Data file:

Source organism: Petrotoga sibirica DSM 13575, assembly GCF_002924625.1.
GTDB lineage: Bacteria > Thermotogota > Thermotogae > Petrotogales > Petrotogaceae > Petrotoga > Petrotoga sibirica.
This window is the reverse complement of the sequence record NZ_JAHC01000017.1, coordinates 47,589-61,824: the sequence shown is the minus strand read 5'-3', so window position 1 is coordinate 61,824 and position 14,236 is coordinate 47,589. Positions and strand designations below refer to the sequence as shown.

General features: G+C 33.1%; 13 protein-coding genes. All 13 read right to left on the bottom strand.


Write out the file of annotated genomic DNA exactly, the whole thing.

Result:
Source organism: Petrotoga sibirica DSM 13575, assembly GCF_002924625.1.
GTDB lineage: Bacteria > Thermotogota > Thermotogae > Petrotogales > Petrotogaceae > Petrotoga > Petrotoga sibirica.
This window is the reverse complement of the sequence record NZ_JAHC01000017.1, coordinates 47,589-61,824: the sequence shown is the minus strand read 5'-3', so window position 1 is coordinate 61,824 and position 14,236 is coordinate 47,589. Positions and strand designations below refer to the sequence as shown.

General features: G+C 33.1%; 13 protein-coding genes. All 13 read right to left on the bottom strand.